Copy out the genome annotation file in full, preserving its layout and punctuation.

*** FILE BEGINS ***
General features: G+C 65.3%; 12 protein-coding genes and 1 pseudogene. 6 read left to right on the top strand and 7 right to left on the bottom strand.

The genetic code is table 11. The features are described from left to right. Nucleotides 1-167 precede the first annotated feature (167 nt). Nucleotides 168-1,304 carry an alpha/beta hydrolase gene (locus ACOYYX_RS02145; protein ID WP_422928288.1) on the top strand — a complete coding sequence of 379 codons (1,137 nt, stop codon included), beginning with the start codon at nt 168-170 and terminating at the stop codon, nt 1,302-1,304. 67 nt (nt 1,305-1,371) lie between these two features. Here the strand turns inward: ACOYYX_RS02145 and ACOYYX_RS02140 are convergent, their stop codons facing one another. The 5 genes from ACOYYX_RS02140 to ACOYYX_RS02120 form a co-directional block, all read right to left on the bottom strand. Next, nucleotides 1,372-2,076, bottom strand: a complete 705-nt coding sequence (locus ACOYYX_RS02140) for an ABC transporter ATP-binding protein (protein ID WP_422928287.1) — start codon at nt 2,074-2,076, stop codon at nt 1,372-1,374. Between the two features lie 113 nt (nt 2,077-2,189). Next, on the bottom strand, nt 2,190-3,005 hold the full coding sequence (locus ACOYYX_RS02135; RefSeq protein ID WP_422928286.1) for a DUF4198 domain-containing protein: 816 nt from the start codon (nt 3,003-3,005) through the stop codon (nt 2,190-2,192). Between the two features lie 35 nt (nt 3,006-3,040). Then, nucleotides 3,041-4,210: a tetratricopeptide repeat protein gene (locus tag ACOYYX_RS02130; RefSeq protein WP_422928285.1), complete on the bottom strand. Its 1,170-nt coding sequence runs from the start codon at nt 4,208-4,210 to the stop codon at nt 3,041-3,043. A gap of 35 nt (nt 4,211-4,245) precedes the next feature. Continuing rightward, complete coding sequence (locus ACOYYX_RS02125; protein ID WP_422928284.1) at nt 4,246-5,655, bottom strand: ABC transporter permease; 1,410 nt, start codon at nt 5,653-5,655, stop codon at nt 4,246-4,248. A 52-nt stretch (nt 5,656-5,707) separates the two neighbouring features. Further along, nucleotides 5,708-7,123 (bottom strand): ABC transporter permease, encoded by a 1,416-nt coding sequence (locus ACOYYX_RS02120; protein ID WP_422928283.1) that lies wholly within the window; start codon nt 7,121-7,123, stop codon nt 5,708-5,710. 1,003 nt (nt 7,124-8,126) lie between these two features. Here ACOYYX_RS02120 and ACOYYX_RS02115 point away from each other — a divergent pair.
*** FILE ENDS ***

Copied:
General features: G+C 65.3%; 12 protein-coding genes and 1 pseudogene. 6 read left to right on the top strand and 7 right to left on the bottom strand.

The genetic code is table 11. The features are described from left to right. Nucleotides 1-167 precede the first annotated feature (167 nt). Nucleotides 168-1,304 carry an alpha/beta hydrolase gene (locus ACOYYX_RS02145; protein ID WP_422928288.1) on the top strand — a complete coding sequence of 379 codons (1,137 nt, stop codon included), beginning with the start codon at nt 168-170 and terminating at the stop codon, nt 1,302-1,304. 67 nt (nt 1,305-1,371) lie between these two features. Here the strand turns inward: ACOYYX_RS02145 and ACOYYX_RS02140 are convergent, their stop codons facing one another. The 5 genes from ACOYYX_RS02140 to ACOYYX_RS02120 form a co-directional block, all read right to left on the bottom strand. Next, nucleotides 1,372-2,076, bottom strand: a complete 705-nt coding sequence (locus ACOYYX_RS02140) for an ABC transporter ATP-binding protein (protein ID WP_422928287.1) — start codon at nt 2,074-2,076, stop codon at nt 1,372-1,374. Between the two features lie 113 nt (nt 2,077-2,189). Next, on the bottom strand, nt 2,190-3,005 hold the full coding sequence (locus ACOYYX_RS02135; RefSeq protein ID WP_422928286.1) for a DUF4198 domain-containing protein: 816 nt from the start codon (nt 3,003-3,005) through the stop codon (nt 2,190-2,192). Between the two features lie 35 nt (nt 3,006-3,040). Then, nucleotides 3,041-4,210: a tetratricopeptide repeat protein gene (locus tag ACOYYX_RS02130; RefSeq protein WP_422928285.1), complete on the bottom strand. Its 1,170-nt coding sequence runs from the start codon at nt 4,208-4,210 to the stop codon at nt 3,041-3,043. A gap of 35 nt (nt 4,211-4,245) precedes the next feature. Continuing rightward, complete coding sequence (locus ACOYYX_RS02125; protein ID WP_422928284.1) at nt 4,246-5,655, bottom strand: ABC transporter permease; 1,410 nt, start codon at nt 5,653-5,655, stop codon at nt 4,246-4,248. A 52-nt stretch (nt 5,656-5,707) separates the two neighbouring features. Further along, nucleotides 5,708-7,123 (bottom strand): ABC transporter permease, encoded by a 1,416-nt coding sequence (locus ACOYYX_RS02120; protein ID WP_422928283.1) that lies wholly within the window; start codon nt 7,121-7,123, stop codon nt 5,708-5,710. 1,003 nt (nt 7,124-8,126) lie between these two features. Here ACOYYX_RS02120 and ACOYYX_RS02115 point away from each other — a divergent pair.